Children, adolescents, and young adults with sickle cell disease often benefit from additional supports within the school setting. This can include pre-school all the way through college and graduate school.
We hope that the following resources will help as you guide your child through their educational journey. If there are additional resources and/or topics that you would like for us to cover, please reach out to our education specialist, Dr. Lisa Carey (Carey@KennedyKrieger.org).
Special education and related services are a guaranteed civil right for students with disabilities that impact their educational progress. Students with disabilities are guaranteed a free and appropriate public education (FAPE) in the least restrictive environment (LRE) possible. Special education consists of creating an individualized learning program (IEP) which documents the unique educational supports provided to a student to support their access the curriculum. Special education is a service, not a place. Students can be supported in the regular (general) education classroom, or in smaller settings, if the family and school team agree on the placement. Students with Sickle Cell Disease may qualify for special education and related services under the disability category of other health impairment (OHI). For more special education information, check out the resources linked below.
504 plans are formal support plans that document the accommodations (supports) a student with a disability (or suspected disability) need in order to access public education. 504 plans protect students from disability-based discrimination and are covered under Section 504 of the Rehabilitation Act, a civil rights law. Students with Sickle Cell Disease may qualify for 504 plans that can cover physical access to buildings, health needs at school, and academic accommodations. For more information, check out the resources linked below.
Home and Hospital Teaching
Home and hospital teaching (HHT) provides educational continuity to students who are unable to attend their usual school of enrollment due to an emotional disability, physical illness or chronic illness. To qualify, the student must provide a statement from the relevant doctor stating why the condition prevents the student from attending school and for how long. Most school systems have an HHT application form that must be completed by the student’s parents or guardians, and the student’s physician, psychiatrist or psychologist.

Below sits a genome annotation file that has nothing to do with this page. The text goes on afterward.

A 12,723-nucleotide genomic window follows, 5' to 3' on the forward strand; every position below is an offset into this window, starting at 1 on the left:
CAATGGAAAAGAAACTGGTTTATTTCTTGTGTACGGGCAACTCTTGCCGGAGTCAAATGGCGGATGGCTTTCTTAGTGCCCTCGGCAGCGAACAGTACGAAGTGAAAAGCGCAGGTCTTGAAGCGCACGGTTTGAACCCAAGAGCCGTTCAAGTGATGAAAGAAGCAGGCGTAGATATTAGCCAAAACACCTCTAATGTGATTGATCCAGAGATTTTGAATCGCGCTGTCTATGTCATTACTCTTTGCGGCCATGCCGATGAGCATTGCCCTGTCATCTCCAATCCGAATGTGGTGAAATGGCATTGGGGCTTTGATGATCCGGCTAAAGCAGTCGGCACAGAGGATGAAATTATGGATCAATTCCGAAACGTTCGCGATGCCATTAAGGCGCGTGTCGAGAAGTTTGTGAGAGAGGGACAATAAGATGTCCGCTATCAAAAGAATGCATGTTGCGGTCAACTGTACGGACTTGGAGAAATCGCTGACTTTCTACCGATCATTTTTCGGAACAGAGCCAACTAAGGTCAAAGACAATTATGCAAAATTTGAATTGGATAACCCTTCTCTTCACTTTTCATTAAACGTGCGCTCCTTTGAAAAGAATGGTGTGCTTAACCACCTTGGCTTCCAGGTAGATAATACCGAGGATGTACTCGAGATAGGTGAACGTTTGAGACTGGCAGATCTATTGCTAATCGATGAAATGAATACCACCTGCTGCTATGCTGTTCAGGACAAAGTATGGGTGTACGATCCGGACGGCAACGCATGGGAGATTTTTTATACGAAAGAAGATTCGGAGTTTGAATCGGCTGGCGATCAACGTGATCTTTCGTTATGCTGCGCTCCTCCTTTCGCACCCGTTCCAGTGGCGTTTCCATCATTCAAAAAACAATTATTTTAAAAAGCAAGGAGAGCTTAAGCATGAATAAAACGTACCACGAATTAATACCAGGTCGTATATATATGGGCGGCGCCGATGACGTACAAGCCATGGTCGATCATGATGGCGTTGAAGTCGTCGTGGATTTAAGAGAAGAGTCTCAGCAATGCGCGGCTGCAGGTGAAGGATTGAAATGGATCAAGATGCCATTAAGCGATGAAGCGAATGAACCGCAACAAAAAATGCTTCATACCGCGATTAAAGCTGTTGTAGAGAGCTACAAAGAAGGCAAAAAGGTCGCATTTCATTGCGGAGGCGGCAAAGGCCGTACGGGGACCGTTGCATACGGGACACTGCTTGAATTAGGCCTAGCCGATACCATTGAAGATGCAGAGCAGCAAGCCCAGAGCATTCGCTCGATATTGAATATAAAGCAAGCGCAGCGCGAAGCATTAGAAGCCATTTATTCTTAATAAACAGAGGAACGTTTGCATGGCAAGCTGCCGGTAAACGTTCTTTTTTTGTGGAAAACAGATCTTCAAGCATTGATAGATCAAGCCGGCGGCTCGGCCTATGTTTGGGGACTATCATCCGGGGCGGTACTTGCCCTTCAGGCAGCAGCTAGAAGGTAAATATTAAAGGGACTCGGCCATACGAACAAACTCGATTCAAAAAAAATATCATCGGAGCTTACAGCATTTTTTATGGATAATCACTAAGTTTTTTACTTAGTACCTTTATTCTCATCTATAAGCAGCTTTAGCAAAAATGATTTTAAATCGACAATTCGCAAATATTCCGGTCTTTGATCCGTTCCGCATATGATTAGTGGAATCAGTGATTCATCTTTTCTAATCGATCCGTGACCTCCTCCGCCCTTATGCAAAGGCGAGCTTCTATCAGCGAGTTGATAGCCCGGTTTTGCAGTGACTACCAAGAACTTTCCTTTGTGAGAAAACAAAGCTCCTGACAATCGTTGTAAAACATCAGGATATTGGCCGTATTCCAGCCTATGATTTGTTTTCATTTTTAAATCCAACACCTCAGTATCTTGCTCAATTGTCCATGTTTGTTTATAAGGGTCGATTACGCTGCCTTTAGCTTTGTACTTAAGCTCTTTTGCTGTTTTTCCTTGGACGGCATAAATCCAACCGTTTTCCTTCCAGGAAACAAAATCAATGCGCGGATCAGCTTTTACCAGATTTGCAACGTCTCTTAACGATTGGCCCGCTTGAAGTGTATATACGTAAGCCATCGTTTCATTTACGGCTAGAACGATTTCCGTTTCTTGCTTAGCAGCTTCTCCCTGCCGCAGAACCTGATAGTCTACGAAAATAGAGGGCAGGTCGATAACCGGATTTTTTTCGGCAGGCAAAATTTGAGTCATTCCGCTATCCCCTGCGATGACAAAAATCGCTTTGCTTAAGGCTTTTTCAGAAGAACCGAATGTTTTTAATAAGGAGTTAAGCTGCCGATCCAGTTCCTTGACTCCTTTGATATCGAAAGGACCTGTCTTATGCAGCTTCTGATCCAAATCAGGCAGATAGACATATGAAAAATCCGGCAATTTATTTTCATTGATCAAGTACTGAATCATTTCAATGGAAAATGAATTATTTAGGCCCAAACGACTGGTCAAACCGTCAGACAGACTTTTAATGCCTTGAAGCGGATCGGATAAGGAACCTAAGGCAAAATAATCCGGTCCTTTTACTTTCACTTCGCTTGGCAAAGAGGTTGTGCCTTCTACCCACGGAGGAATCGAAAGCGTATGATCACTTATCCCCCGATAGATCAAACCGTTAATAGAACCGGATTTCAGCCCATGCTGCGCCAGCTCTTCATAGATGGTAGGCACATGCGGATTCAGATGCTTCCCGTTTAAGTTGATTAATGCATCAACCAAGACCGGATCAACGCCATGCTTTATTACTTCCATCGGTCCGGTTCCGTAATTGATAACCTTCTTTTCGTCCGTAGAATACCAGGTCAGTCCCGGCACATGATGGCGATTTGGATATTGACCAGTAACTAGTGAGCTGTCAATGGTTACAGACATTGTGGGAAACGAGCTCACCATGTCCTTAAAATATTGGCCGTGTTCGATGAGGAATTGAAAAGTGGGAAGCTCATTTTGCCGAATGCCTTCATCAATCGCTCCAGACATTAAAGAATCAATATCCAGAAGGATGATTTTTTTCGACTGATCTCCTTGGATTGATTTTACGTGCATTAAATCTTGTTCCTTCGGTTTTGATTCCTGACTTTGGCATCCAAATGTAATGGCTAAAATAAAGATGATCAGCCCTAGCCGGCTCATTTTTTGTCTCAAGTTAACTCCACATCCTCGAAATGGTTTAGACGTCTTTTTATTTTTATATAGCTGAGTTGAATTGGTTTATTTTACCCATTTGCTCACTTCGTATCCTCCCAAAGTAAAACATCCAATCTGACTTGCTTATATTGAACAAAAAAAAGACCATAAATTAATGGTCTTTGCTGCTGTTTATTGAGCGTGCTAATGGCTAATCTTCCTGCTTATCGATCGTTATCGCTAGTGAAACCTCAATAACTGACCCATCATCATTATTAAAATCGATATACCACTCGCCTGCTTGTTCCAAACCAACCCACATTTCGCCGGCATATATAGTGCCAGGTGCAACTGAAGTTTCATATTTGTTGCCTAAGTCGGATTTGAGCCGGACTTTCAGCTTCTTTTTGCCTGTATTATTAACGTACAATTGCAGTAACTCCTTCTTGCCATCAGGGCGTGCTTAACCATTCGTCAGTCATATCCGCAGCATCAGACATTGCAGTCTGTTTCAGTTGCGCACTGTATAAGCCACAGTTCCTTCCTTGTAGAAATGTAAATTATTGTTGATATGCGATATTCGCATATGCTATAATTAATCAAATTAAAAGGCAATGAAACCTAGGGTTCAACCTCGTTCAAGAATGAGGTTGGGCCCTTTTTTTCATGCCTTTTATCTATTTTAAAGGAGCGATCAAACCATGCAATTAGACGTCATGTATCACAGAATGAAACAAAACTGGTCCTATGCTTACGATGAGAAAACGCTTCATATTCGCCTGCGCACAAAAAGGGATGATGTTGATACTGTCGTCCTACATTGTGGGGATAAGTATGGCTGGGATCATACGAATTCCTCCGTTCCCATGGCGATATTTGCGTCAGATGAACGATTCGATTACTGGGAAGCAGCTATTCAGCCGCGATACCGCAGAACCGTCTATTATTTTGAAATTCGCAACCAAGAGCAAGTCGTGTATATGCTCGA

Eligibility for Special Education and Related Services for Homeschooled Students in Maryland
Federal law governs how special education and related services are provided to students with disabilities enrolled in their local school system (LSS). The Individuals with Disabilities Education Act (IDEA) requires an LSS to: Identify, locate and evaluate students who may be eligible for special education and related services (a process known as “child find”). Identify, assess and provide a free appropriate public education (FAPE) for students with disabilities. If a homeschooling parent or guardian suspects their child may be eligible for special education and related services, the parent or guardian may request a free evaluation through their LSS.
Bullying, Intimidation, and Harassment in Schools
Unfortunately, children and teens with chronic and complex health condition are more likely to experience bullying in school. Your child has a right to feel safe in school! If you have concerns about bullying, harassment, and intimidation in school or by peers, please report this to your school (see form below) or through the Safe Schools Maryland tip line.